The past couple of weeks have been pretty seminal for anyone concerned about the state of Internet security and the bigger picture as to how much we could – do – and should – trust the Web. These two strange words – WikiLeaks and Stuxnet – have suddenly entered our lexicon and there is a lot to be concerned about in the world of smart grid.
WikiLeaks has garnered more attention simply due to its scale and breadth of coverage. By exposing the unvarnished realities of global politics using the very tools that diplomats assumed would protect them, they make the security issues around social networking sites like Facebook (News - Alert) seem trivial. The very fate of the free world rests in the hands of a few, and with some simple keystrokes, WikiLeaks has laid human nature bare for everyone to see. The intended effects have been achieved, not just by embarrassing the upper echelons of power, but by showing how vulnerable the Web can be.
By the way, I am in no way trying to minimize the privacy issues around Facebook. They are equally troubling giving how popular these sites are, and while Facebook serves far less noble purposes, they also show how fragile trust and privacy really are in the Internet world. WikiLeaks has far deeper consequences, but whether the players are highbrow or lowbrow, a great deal of collaborative activity can be quickly undone by a handful of clever and determined people.
Stuxnet is far more sinister, but given its most public incarnation, the lines between good and evil are less clear. Pretty much everyone in both the West and Arab world wants to stop Iran from acquiring nuclear power. No country has more to lose than Israel, and all the players know that Iran cannot practically be stopped from outside-in. Attempts to physically bomb these reactors as the Israelis bravely did in 1981 would be folly now, as Iran has learned its lesson from Osirak. Without veering into a geopolitical narrative, I’ll just say that the smarter way to go is from the inside-out, and that’s where Stuxnet comes in. It’s quite brilliant, really, and coming back to the good versus evil debate, the desired results can be achieved this way without loss of life or messy mass destruction.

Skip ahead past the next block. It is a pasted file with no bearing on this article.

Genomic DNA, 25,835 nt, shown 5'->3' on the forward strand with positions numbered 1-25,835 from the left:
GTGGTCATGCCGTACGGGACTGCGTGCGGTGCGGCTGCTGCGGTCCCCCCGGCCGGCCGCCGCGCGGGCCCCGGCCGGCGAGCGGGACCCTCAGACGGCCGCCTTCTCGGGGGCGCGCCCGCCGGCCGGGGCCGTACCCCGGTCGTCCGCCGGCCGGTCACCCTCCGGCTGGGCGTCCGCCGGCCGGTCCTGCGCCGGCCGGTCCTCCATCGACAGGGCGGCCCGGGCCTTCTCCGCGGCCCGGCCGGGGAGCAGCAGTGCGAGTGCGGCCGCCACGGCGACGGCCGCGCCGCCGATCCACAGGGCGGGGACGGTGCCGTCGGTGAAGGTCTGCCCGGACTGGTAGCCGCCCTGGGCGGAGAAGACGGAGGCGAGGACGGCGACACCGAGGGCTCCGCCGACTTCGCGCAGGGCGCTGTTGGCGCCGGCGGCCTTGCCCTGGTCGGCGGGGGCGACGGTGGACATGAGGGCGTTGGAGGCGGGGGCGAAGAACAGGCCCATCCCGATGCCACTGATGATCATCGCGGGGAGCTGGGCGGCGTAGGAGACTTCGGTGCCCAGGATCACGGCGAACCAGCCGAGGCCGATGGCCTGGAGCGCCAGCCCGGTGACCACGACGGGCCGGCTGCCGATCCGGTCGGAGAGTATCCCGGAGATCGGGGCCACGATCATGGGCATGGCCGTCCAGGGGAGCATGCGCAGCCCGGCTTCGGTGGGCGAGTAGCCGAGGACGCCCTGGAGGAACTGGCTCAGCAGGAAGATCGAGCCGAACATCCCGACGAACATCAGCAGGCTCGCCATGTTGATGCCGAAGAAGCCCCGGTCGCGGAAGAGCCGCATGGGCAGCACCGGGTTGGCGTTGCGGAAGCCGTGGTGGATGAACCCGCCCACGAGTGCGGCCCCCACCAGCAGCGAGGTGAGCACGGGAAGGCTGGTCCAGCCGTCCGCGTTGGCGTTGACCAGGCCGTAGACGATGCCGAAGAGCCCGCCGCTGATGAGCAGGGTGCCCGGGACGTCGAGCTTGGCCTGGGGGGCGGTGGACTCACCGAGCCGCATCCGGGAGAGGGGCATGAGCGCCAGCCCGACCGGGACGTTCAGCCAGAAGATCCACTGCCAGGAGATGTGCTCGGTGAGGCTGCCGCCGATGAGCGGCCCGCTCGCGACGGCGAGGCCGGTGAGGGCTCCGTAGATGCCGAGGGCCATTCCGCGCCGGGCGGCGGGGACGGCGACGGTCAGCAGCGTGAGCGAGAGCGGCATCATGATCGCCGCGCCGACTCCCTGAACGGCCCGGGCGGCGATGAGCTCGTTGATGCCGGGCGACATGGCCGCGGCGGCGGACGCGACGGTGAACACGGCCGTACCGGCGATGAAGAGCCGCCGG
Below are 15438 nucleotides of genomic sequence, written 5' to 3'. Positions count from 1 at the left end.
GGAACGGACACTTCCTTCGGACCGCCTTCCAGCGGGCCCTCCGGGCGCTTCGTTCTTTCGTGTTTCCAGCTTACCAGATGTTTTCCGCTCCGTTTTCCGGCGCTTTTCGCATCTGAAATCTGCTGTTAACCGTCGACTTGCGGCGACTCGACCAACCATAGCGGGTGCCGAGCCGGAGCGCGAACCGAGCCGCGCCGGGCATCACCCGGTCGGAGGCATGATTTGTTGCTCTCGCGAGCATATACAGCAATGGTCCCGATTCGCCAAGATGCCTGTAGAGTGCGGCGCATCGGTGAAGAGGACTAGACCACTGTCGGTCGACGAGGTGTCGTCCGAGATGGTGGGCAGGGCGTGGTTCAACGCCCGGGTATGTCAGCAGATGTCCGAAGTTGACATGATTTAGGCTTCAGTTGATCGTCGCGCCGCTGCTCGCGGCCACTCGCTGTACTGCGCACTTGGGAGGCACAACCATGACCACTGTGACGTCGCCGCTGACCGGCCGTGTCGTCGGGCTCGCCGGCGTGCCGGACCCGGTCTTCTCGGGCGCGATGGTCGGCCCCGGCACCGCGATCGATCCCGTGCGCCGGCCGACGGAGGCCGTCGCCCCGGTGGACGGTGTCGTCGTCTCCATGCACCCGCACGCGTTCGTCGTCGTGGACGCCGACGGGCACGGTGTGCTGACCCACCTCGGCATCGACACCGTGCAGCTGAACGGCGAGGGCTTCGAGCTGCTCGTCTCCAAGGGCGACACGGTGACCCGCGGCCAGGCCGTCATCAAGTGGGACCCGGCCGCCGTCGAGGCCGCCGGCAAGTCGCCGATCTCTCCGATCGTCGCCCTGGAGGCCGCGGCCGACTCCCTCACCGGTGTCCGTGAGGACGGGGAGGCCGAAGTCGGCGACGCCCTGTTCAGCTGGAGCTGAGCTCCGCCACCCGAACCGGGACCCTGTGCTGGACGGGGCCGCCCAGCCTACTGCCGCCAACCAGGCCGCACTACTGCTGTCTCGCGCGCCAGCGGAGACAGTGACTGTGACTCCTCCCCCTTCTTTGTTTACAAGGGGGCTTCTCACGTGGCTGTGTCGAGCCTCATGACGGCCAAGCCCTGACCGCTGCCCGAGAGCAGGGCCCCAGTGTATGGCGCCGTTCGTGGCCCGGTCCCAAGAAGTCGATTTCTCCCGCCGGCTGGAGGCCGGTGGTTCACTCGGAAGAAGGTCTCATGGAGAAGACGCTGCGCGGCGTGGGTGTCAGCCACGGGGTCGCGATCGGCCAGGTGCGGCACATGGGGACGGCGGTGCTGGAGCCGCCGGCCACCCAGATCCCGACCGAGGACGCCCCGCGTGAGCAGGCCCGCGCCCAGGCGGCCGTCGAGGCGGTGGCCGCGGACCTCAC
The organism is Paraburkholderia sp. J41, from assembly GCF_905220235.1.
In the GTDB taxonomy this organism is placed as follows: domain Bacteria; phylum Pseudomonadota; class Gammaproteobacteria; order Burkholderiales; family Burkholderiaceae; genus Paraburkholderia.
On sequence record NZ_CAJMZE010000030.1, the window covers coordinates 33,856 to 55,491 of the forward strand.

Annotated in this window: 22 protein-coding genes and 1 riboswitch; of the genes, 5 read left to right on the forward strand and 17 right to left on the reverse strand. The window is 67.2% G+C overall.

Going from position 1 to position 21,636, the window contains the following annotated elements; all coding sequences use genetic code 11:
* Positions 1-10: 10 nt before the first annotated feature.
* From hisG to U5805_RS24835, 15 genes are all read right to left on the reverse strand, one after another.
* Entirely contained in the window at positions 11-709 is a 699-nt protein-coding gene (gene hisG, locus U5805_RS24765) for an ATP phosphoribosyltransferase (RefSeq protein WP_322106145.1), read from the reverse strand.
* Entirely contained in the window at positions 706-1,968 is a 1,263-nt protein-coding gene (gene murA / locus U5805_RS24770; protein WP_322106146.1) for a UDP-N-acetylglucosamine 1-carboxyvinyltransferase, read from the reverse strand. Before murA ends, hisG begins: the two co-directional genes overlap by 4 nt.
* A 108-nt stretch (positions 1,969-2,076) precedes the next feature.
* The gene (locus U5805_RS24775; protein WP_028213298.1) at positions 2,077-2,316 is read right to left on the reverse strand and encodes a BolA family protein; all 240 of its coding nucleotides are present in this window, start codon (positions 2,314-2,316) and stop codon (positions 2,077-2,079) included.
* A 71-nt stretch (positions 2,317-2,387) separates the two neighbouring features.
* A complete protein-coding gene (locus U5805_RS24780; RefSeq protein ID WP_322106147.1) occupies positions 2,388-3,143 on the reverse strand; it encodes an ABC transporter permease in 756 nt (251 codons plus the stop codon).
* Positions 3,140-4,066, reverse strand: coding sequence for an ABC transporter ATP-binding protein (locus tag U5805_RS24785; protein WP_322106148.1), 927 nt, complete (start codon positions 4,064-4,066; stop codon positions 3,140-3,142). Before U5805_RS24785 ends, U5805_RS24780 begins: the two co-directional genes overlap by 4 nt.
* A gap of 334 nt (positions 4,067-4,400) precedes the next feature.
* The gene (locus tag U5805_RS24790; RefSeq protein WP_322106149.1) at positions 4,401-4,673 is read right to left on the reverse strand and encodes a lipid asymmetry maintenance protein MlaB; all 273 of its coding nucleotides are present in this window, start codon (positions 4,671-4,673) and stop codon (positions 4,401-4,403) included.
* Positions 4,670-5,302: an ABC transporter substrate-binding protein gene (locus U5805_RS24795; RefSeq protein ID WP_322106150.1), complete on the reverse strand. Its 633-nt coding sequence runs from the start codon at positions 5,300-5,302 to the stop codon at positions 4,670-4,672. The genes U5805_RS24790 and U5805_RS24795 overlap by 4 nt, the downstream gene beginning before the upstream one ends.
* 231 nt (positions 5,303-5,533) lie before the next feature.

In its native state, technology of course is amoral, and simply follows instructions. Stuxnet and WikiLeaks are great examples of this, and serve as timely flashpoints for smart grid. Whether good or evil intentions, they show the fragile state of Internet and software security. So many aspects of our lives depend on these elements, and until a major breach happens, we don’t realize how much we take these things for granted. In some ways, they are as basic to modern life as simple necessities like water, and look how easy it is to compromise our water supply. If you favor chemical or biological warfare, water is a very easy target, and could quickly bring our world to a standstill in a worst-case scenario. Software or Internet sabotage is no different – there is always someone out there smart enough and/or evil/angry enough to use these as vehicles to achieve a desired outcome.
This brings me to smart grid. After water and oxygen, energy is the most important life force for the modern world, and as smart grid evolves, software and the Web will play an increasingly central role. Just like we don’t build huge fences around every source of water, we don’t normally think of power stations as targets for attack. Of course, this thinking is prevalent in the telecom world, but as voice moves deeper into IP, all kinds of new vulnerabilities arise. Smart grid is on the same path, and as we’ve seen now with Stuxnet and WikiLeaks, threats can come from some very unlikely places.
Historically, power producers haven’t had much to worry about, as most energy generation has been local. Efforts to destabilize or incapacitate electricity would typically be on a small scale, and that doesn’t provide much leverage for someone looking to gain something. Smart grid, however, sets the stage for something grander, especially if the vision of a U.S. national grid is achieved. Clearly, the more centralized the grid becomes, the more attractive it is as a target. The power grid cannot be made redundant in the spirit of Arpanet, which was designed for this very purpose (to survive a nuclear holocaust).
I’m not a security expert, but the proximity of these two recent events – Stuxnet and WikiLeaks – should make these concerns a pressing issue for utilities. For starters, security cannot be minimized or assumed, and to protect yourself from the malicious doings, you have to think maliciously and expect that these forces are out there. Waiting to develop security safeguards only after a malicious event is not a winning strategy, especially for such costly infrastructure as smart grid. While smart grid offers great upside for utilities, there is a lot of new risk as well, and to mitigate that they should be probing Stuxnet and WikiLeaks for lessons learned any way they can.Jon Arnold (News - Alert) is co-founder of Intelligent Communications Partners (ICP), a strategic advisory consultancy focused on the emerging Smart Grid opportunity. To read more of his Smart Grid articles, please visit his columnist page.
Edited by Erin Monda